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Can J Cardiol. 2005 Jan;21(1):33-8.

Effect of change in posture and exercise on repolarization in patients with long QT syndrome with HERG channel mutations.

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  • 1Division of Cardiology and the Blackburn Genetics Laboratory, Roberts Research Institute, University of Western Ontario, London.

Abstract

INTRODUCTION:

Congenital long QT syndrome (LQTS) is characterized by syncope and cardiac arrest, often in association with exercise or sudden arousal. It was hypothesized that patients with LQTS with human ether-a-go-go-related gene (HERG) mutations (LQT2) have an abnormal QT adaptation to changes in heart rate induced by exercise and that such abnormalities may be ameliorated by treatment with beta-adrenoreceptor blockers.

METHODS AND RESULTS:

Sixteen LQT2 patients (26+/-15 years of age, 10 female) and 27 healthy volunteers (34+/-16 years of age, 17 female) had 12-lead electrocardiograms recorded while supine, immediately on standing and continuously during treadmill exercise testing. Changing from supine to standing alone caused a significant increase in QTc in the LQT2 group compared with in control subjects (change in QTc of 48+/-38 ms versus 21+/-29 ms, respectively, P=0.02). While QT and QTc remained longer in LQT2 patients at peak exercise, QT shortening (QT peak minus QT supine) was greater in LQT2 patients than in control subjects (-158+/-32 ms versus -117+/-32 ms, P<0.001). Beta-blocker treatment had no effect on the resting QTc, but it normalized the increase in QTc on standing (45+/-29 ms before beta-blocker versus 23+/-32 ms after beta-blocker, P=0.03). During exercise, QT shortening and peak QTc were not affected by beta-blocker treatment.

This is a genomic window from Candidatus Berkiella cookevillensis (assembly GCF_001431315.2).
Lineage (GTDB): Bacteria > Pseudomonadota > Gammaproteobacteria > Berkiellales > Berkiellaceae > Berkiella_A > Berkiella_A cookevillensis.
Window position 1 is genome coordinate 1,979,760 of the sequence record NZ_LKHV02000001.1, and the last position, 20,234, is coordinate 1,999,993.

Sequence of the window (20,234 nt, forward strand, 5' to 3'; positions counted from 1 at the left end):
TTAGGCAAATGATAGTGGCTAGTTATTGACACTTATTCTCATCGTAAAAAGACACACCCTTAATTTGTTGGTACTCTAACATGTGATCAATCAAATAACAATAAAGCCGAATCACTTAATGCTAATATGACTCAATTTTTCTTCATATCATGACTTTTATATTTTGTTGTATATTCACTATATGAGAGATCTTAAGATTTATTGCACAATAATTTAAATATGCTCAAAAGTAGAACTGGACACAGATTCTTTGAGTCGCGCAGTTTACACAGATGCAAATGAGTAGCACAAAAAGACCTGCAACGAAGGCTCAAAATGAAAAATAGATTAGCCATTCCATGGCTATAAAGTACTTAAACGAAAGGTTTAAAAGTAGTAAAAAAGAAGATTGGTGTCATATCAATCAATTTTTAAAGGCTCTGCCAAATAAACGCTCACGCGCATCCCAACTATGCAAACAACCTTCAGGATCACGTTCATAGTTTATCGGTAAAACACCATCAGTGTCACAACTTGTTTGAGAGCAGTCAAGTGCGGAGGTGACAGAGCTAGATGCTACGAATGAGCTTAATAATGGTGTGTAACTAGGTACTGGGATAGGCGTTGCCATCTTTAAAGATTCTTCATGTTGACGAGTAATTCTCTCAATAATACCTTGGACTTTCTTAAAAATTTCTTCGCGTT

CONCLUSIONS:

Abnormal repolarization in LQT2 is accentuated by a change in posture and exercise. Beta-blockers normalize the QTc prolongation elicited by such manoeuvres.

PMID:
15685300
[PubMed - indexed for MEDLINE]
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